One of the topics readers suggested I look into while at Cisco Live! this week was what was happening with the uptake of IPv6. The short answer? Not much.
Cabling picture from Shutterstock
I asked Cisco Australia's chief technology officer Kevin Bloch whether IPv6 came up as an issue in conversations with customers. His response? It's a big deal for telecommunications companies and Internet service providers, but most other companies don't even bring it up.
That makes sense for two reasons. Firstly, telecommunications companies are responsible for assigning a very large number of IP addresses: for each mobile phone that connects to the network, for broadband customers, and for the large numbers of individual sensor-equipped devices which are being used in the much-discussed "Internet of things" (machine-to-machine or M2M if you want to be less hyperbolic). In all those contexts, being able to access the much larger pool of IP addresses which IPv6 is a necessary requirement.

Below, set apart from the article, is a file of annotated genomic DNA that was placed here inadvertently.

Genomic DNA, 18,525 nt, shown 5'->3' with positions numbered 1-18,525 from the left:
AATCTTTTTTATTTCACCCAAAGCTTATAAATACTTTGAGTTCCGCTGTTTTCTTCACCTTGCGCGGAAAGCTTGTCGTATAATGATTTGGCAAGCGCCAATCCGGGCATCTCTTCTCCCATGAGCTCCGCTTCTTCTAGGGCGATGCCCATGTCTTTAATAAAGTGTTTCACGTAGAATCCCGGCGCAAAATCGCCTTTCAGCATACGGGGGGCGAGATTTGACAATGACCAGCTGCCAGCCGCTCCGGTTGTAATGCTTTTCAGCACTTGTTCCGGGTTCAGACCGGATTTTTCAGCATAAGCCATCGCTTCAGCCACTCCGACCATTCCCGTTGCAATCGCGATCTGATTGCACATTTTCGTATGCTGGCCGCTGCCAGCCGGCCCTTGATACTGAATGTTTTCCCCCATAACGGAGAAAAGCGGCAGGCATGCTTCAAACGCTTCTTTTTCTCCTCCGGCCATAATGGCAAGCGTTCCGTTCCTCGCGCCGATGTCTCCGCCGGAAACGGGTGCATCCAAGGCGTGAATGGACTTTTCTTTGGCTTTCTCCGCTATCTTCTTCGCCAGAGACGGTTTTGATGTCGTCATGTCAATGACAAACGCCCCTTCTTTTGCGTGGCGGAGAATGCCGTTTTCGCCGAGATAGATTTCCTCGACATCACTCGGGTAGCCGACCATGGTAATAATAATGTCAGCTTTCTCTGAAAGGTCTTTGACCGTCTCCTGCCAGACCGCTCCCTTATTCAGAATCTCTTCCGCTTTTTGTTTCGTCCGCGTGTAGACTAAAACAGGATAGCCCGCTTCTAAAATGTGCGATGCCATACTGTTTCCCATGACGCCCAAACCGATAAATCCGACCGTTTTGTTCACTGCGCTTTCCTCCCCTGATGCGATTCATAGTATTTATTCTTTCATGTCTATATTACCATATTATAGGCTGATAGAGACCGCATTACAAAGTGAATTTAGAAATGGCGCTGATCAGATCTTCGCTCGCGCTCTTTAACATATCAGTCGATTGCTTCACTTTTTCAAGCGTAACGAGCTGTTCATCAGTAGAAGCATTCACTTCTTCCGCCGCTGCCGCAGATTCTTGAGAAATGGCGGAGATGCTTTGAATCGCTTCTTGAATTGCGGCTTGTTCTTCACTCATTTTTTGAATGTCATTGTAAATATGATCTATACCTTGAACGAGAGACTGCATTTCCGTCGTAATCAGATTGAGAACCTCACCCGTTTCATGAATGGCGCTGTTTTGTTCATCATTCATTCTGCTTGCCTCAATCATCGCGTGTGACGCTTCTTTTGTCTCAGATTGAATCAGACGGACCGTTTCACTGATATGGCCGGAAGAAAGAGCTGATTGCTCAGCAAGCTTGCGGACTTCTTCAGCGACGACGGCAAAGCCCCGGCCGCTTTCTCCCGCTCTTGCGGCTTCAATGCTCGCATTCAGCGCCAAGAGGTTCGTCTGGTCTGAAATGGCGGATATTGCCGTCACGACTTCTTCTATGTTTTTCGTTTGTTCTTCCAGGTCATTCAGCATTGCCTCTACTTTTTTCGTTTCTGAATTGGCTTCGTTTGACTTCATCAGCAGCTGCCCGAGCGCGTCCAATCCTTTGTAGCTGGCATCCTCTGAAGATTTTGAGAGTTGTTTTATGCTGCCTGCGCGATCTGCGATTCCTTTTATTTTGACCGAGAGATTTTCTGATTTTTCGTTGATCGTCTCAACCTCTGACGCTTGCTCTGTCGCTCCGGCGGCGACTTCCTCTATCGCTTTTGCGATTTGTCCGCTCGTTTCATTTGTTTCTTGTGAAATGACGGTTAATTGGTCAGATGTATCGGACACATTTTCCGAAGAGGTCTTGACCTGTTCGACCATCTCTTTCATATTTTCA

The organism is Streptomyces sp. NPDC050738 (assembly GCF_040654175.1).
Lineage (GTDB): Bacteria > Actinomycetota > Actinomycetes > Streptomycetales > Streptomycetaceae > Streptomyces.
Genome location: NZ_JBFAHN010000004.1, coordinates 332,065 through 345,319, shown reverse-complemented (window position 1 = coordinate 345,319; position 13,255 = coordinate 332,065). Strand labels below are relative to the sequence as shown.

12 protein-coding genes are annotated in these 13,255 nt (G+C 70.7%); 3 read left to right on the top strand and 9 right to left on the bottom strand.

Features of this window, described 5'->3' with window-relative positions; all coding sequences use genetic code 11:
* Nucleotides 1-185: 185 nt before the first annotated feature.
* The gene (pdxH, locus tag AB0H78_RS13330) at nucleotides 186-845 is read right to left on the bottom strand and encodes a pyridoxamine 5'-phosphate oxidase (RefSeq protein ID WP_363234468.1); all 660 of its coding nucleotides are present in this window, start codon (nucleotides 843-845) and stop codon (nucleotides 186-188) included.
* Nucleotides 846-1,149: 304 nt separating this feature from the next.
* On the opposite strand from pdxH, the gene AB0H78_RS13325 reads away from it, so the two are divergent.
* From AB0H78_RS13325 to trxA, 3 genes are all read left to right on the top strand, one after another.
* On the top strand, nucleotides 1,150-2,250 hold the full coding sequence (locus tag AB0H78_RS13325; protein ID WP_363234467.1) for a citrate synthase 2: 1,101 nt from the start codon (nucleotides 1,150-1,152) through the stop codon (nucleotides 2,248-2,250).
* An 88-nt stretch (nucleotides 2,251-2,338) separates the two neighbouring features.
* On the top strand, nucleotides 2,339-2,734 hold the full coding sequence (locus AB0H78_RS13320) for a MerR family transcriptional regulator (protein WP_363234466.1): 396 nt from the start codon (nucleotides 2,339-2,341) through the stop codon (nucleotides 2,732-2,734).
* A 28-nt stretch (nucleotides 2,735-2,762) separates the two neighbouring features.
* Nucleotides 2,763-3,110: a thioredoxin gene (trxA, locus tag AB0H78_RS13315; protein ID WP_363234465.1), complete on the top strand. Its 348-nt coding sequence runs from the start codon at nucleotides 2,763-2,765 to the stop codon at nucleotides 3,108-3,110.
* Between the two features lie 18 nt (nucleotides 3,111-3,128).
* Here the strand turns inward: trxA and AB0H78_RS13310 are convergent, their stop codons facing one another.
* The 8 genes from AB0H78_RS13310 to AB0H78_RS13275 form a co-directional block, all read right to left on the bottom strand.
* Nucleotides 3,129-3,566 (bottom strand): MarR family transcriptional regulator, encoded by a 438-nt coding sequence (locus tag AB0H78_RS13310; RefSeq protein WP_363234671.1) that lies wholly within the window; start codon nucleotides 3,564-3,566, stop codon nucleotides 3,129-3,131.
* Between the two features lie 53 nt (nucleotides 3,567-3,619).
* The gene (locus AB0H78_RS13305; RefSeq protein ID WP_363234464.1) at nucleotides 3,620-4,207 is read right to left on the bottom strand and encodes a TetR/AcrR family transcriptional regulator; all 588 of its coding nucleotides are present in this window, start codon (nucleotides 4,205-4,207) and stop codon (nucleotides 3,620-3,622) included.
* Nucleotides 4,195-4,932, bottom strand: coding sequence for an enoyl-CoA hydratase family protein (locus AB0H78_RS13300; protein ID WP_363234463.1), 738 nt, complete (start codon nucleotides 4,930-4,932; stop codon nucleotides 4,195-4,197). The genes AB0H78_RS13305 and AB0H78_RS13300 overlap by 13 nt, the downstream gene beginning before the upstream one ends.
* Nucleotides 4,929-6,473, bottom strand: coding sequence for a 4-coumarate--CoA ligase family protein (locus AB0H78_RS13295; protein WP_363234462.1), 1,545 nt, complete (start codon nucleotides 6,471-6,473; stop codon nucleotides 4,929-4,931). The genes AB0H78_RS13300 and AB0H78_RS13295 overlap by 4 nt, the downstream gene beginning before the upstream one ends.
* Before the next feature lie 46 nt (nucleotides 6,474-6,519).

Paradoxically, telecommunications companies are also one of the chief architects of the behaviour that means no-one is worrying much about IPv6: network address translation (NAT). As we've discussed before in some detail, using carrier-grade NAT, which assigns the same IPv4 address to multiple devices and then relies on NAT to work out which device is actually involved, is a cheaper solution than an equipment and software upgrade for many providers.
Last year, Cisco predicted that there would be 124 million total IPv6 devices connected in Australia by 2017, and that 85 per cent of connected devices would be IPv6-capable. The kicker is that just because they're capable — something that applies to every modern smartphone and computer — doesn't mean they're using it. We appear to have avoided the IP address apocalypse, but change comes slowly.